Alan Stahler: Distilleries everywhere
August 22, 2018
Our planet Earth is a gigantic distillery … distilling, not booze, but metals and minerals and water.
The rocks and minerals we find in the foothills are different from those in the Coast Ranges … and there's gold in them thar foothills … all thanks to distillation.
Look toward Mars (close to the moon tonight). Mars, too, was once a distillery, but is it still? As you look toward Mars, you're also looking toward a spacecraft, now halfway between Earth and Mars.
The first interplanetary spacecraft to launch (last May) from California, will look for evidence that present-day Mars is a still a distillery.
Yeast, fermenting sugar to make wine and beer, excrete ethanol (ethyl/grain/drinking alcohol) as a waste product. But ethanol is toxic — it's the active ingredient in many "sanitary wipes."
Toxicity limits how much ethanol yeast can pee into their bathwater. Twelve percent seems to be about max. Not coincidentally, wine is twelve percent alcohol.
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Suppose you want a stronger concoction. Water boils at 212 degrees Fahrenheit, ethanol at 173 degrees — almost 40 degrees cooler. Put a pot of wine on the stove, heat it up, and the ethanol will boil before the water.
Collect the vapor rising from the brew, cool it down to condense it back to liquid, and you've got brandywine … burn wine … brandy.
Most of the substances in the soil and the oceans don't evaporate easily, but water does. Gaseous water — water vapor — rises into the sky, where it cools, condenses to form cloud droplets, and then rains down. The atmosphere thus distills pure water from sea and soil.
The highest clouds we commonly see are "mares' tails." Wispy cirrus ("hair") clouds tell us that it's cold up there. Cirrus are made of crystals of ice — not frozen water droplets, but ice that formed as water molecules latched onto one another to build crystals, without ever going through the liquid state.
Ice forms at the Martian poles, north and south, in the same way — it never rains on Mars. But the Martian poles are so cold, another type of ice also forms, molecule-by-molecule.
The thin Martian atmosphere is almost entirely carbon dioxide. When winter reaches one of the Martian poles, it gets so cold that carbon dioxide forms a layer of "dry ice" over the water ice.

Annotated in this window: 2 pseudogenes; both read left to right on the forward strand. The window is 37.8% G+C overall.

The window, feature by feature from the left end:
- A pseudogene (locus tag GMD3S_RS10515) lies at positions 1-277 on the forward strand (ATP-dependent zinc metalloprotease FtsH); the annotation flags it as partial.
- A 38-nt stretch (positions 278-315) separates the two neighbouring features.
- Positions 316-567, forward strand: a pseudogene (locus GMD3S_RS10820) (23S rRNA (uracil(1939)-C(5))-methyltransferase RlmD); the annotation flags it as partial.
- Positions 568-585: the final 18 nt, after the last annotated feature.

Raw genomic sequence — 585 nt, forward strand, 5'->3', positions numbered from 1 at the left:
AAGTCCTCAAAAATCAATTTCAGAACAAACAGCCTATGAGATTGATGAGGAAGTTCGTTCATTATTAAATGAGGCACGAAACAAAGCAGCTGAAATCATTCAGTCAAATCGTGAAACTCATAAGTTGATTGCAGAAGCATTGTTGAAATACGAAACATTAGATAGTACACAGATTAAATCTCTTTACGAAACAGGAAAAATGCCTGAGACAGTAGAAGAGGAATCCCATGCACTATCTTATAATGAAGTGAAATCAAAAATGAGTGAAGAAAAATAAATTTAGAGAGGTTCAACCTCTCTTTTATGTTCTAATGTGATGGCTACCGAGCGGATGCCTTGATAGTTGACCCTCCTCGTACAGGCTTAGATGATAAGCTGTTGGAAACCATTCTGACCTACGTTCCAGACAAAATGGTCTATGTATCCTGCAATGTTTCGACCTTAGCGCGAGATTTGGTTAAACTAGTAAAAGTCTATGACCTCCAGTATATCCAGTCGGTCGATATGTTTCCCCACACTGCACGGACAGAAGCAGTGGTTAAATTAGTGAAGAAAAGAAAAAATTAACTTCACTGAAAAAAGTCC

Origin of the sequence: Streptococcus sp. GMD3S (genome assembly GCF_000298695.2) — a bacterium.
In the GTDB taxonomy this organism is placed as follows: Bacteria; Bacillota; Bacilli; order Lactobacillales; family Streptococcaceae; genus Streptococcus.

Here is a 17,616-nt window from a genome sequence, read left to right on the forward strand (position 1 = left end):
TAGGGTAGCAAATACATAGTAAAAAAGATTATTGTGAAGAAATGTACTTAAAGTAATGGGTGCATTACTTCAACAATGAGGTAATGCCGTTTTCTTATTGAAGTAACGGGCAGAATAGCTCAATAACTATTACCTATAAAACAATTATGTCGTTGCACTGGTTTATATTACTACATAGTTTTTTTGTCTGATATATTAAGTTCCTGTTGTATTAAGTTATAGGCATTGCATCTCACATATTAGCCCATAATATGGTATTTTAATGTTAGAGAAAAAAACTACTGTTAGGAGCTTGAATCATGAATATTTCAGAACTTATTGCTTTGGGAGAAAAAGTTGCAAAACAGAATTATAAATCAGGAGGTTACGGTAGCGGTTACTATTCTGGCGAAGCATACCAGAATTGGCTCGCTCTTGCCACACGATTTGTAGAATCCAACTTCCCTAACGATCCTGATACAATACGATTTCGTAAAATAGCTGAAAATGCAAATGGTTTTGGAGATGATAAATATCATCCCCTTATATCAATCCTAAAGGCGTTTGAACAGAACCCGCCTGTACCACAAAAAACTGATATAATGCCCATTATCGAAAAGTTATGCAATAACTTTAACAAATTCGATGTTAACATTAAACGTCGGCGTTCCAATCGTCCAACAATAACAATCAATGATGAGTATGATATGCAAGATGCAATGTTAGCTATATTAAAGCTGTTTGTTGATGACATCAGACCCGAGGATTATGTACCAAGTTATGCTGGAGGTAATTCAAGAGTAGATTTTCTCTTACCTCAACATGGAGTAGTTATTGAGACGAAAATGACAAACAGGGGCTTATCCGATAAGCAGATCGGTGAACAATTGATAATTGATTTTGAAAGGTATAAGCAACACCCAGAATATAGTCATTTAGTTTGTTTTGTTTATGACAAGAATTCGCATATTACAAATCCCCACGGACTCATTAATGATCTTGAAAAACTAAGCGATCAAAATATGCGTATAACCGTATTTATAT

Enough carbon dioxide turns to ice that atmospheric pressure drops. (When the moon again goes dark, local astronomers will set up scopes for the public; we expect to see one or both of the Martian polar caps.)
Miles beneath our feet, temperatures climb high enough to melt minerals in rock … but not all the minerals. Down below, another distillery is at work.
When molten minerals make their way to the surface, they may erupt from volcanoes. If they don't make it quite to the surface, they may slowly solidify — slowly enough to grow large crystals.
The granitic rocks of the foothills solidified down below, later to be uncovered after the miles of rock above had eroded away. Granitic rocks are made of minerals that melt at fairly low temperatures (a thousand-plus degrees Fahrenheit, or so).
The volcanoes of Hawaii erupt minerals that melt at higher temperatures — 2,000 degrees or so — and form different sorts of rocks.
When water is hot, and under pressure, it can dissolve an amazing variety of substances — substances like gold, and quartz. Heat and pressure and water, together, create the rock-distilleries beneath our feet.
A volcano is thus excellent evidence that distillation is occurring.
The first spacecraft to orbit Mars discovered volcanoes, but with no evidence of having erupted recently. Is Mars still distilling its rocks or is it a dead planet?
The spacecraft, now halfway there, will set down on Mars on the Monday after Thanksgiving.
Alan Stahler enjoys sharing his love of nature with students of all ages. His science stories can be heard on KVMR-FM (89.5 MHz), and he may be reached at firstname.lastname@example.org
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